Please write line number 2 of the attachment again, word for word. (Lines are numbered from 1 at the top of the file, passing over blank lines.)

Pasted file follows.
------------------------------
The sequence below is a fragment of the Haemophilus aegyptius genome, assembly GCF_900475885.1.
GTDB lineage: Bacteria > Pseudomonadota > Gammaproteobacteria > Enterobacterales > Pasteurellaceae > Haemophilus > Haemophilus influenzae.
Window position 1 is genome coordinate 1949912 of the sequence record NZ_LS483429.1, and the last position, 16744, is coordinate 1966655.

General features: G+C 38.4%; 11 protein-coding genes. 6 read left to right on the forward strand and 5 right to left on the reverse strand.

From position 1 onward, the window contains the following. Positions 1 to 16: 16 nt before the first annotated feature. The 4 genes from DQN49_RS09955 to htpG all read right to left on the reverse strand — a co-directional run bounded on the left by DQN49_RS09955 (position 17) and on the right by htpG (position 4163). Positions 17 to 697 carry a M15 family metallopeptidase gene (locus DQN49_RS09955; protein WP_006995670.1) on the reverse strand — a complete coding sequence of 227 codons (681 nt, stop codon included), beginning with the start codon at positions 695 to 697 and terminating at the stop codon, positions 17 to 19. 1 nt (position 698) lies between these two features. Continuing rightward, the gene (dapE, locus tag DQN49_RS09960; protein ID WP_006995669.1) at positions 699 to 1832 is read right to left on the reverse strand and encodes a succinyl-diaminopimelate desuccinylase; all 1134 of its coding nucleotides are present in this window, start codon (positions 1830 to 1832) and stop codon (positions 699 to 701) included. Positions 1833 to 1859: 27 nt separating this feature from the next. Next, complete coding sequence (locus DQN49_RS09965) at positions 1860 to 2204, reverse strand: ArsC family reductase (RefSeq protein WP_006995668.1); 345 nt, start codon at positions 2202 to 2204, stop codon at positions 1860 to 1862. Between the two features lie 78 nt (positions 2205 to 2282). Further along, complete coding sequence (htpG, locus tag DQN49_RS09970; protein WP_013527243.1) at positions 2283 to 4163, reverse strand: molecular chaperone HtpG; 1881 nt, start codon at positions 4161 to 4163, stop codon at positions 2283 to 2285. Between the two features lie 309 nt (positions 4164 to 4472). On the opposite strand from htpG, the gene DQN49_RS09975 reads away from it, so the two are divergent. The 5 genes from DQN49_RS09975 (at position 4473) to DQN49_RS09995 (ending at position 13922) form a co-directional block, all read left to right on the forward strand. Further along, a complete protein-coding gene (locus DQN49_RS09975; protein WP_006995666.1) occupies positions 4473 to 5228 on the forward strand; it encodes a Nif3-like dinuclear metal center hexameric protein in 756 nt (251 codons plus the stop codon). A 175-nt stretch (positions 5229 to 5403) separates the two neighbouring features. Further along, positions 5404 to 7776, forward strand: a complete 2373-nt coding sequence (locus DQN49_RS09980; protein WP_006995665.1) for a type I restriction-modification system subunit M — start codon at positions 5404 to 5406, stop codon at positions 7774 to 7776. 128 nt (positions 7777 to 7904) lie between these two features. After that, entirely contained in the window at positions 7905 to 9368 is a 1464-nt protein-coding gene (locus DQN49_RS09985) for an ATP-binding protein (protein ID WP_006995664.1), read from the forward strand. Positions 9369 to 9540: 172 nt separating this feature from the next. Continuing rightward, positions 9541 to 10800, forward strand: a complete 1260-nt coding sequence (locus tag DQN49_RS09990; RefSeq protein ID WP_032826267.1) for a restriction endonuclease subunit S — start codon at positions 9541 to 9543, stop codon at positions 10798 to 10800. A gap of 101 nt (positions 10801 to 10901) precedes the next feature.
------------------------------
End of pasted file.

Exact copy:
GTDB lineage: Bacteria > Pseudomonadota > Gammaproteobacteria > Enterobacterales > Pasteurellaceae > Haemophilus > Haemophilus influenzae.